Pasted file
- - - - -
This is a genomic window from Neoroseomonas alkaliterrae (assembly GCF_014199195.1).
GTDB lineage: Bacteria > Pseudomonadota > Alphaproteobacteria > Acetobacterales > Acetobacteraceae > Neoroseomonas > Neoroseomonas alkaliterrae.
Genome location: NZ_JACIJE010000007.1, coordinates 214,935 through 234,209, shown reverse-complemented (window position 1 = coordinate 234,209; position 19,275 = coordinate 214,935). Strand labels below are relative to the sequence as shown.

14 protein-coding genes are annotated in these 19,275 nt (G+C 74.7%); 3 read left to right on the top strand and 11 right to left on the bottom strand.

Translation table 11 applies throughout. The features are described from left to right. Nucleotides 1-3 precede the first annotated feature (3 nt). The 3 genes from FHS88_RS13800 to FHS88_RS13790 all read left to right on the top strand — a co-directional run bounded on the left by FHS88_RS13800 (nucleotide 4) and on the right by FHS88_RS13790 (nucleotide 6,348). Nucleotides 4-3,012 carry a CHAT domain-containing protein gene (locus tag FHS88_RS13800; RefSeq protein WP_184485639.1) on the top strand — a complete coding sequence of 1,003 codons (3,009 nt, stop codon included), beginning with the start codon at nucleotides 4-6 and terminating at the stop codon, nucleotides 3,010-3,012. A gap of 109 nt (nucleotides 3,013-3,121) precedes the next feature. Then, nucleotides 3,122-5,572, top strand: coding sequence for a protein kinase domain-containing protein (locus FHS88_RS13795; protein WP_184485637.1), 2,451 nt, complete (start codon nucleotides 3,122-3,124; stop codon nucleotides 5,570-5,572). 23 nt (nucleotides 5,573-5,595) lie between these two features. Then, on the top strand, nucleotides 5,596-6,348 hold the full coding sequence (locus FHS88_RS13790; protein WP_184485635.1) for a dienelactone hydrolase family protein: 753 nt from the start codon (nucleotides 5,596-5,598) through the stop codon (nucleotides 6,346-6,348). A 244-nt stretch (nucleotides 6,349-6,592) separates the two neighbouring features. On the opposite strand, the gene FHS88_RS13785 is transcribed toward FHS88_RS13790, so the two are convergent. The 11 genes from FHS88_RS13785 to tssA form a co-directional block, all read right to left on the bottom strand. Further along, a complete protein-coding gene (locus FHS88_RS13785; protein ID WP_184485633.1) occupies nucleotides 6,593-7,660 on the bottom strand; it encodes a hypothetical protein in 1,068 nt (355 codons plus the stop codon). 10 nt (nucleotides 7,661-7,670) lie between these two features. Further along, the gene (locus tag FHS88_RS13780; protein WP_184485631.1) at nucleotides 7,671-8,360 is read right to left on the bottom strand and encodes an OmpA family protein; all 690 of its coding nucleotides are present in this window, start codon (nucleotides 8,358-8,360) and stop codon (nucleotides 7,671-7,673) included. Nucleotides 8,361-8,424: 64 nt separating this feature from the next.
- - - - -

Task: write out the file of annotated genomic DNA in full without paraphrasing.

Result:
This is a genomic window from Neoroseomonas alkaliterrae (assembly GCF_014199195.1).
GTDB lineage: Bacteria > Pseudomonadota > Alphaproteobacteria > Acetobacterales > Acetobacteraceae > Neoroseomonas > Neoroseomonas alkaliterrae.
Genome location: NZ_JACIJE010000007.1, coordinates 214,935 through 234,209, shown reverse-complemented (window position 1 = coordinate 234,209; position 19,275 = coordinate 214,935). Strand labels below are relative to the sequence as shown.

14 protein-coding genes are annotated in these 19,275 nt (G+C 74.7%); 3 read left to right on the top strand and 11 right to left on the bottom strand.

Translation table 11 applies throughout. The features are described from left to right. Nucleotides 1-3 precede the first annotated feature (3 nt). The 3 genes from FHS88_RS13800 to FHS88_RS13790 all read left to right on the top strand — a co-directional run bounded on the left by FHS88_RS13800 (nucleotide 4) and on the right by FHS88_RS13790 (nucleotide 6,348). Nucleotides 4-3,012 carry a CHAT domain-containing protein gene (locus tag FHS88_RS13800; RefSeq protein WP_184485639.1) on the top strand — a complete coding sequence of 1,003 codons (3,009 nt, stop codon included), beginning with the start codon at nucleotides 4-6 and terminating at the stop codon, nucleotides 3,010-3,012. A gap of 109 nt (nucleotides 3,013-3,121) precedes the next feature. Then, nucleotides 3,122-5,572, top strand: coding sequence for a protein kinase domain-containing protein (locus FHS88_RS13795; protein WP_184485637.1), 2,451 nt, complete (start codon nucleotides 3,122-3,124; stop codon nucleotides 5,570-5,572). 23 nt (nucleotides 5,573-5,595) lie between these two features. Then, on the top strand, nucleotides 5,596-6,348 hold the full coding sequence (locus FHS88_RS13790; protein WP_184485635.1) for a dienelactone hydrolase family protein: 753 nt from the start codon (nucleotides 5,596-5,598) through the stop codon (nucleotides 6,346-6,348). A 244-nt stretch (nucleotides 6,349-6,592) separates the two neighbouring features. On the opposite strand, the gene FHS88_RS13785 is transcribed toward FHS88_RS13790, so the two are convergent. The 11 genes from FHS88_RS13785 to tssA form a co-directional block, all read right to left on the bottom strand. Further along, a complete protein-coding gene (locus FHS88_RS13785; protein ID WP_184485633.1) occupies nucleotides 6,593-7,660 on the bottom strand; it encodes a hypothetical protein in 1,068 nt (355 codons plus the stop codon). 10 nt (nucleotides 7,661-7,670) lie between these two features. Further along, the gene (locus tag FHS88_RS13780; protein WP_184485631.1) at nucleotides 7,671-8,360 is read right to left on the bottom strand and encodes an OmpA family protein; all 690 of its coding nucleotides are present in this window, start codon (nucleotides 8,358-8,360) and stop codon (nucleotides 7,671-7,673) included. Nucleotides 8,361-8,424: 64 nt separating this feature from the next.